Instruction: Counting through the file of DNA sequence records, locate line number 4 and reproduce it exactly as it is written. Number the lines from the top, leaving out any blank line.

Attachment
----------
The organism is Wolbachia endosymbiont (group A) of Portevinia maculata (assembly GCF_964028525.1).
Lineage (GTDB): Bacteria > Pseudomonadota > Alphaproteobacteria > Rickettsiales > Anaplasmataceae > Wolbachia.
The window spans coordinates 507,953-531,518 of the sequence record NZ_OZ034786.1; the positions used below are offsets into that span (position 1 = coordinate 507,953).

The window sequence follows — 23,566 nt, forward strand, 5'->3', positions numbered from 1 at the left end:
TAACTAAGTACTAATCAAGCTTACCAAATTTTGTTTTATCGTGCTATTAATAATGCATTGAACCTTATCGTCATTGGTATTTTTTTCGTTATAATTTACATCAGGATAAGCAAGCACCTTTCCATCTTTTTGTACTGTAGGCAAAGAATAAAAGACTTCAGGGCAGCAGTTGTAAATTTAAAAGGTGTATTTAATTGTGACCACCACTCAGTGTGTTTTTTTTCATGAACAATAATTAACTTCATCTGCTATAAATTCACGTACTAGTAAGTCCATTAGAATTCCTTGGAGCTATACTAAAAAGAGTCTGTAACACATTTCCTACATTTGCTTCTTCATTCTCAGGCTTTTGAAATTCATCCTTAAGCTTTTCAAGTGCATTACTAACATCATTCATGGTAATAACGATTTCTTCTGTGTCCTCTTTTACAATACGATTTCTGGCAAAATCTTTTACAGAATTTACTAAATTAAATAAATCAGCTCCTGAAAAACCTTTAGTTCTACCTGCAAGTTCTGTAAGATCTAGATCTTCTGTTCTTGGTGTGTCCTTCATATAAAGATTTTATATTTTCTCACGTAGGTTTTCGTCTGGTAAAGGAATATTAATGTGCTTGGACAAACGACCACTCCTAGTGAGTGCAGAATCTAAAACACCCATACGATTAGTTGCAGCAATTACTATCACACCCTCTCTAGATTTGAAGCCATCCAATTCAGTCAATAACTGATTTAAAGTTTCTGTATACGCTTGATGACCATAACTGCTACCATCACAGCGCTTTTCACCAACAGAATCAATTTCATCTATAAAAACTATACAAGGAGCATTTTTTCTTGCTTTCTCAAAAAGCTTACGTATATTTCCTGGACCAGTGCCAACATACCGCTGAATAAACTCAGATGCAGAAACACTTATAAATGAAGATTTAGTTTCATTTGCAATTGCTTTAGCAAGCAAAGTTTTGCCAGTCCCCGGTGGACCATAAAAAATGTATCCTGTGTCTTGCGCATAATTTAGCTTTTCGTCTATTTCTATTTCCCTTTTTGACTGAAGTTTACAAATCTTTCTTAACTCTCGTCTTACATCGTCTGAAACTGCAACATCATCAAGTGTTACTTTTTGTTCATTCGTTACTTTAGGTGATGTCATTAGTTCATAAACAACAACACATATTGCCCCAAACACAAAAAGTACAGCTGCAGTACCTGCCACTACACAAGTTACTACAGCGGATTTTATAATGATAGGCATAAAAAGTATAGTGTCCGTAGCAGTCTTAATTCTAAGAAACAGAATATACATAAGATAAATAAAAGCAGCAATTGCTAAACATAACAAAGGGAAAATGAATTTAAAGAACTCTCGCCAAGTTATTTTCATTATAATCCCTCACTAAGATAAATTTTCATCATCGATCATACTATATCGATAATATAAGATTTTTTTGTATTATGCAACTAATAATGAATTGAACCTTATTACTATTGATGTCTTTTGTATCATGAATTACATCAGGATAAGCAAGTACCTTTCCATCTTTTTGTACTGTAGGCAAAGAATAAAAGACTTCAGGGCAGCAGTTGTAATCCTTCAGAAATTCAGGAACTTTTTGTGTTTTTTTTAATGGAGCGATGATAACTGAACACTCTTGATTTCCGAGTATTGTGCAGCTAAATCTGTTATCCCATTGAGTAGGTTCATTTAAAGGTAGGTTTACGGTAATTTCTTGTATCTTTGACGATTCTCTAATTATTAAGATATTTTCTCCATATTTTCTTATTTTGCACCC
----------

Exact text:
The window sequence follows — 23,566 nt, forward strand, 5'->3', positions numbered from 1 at the left end: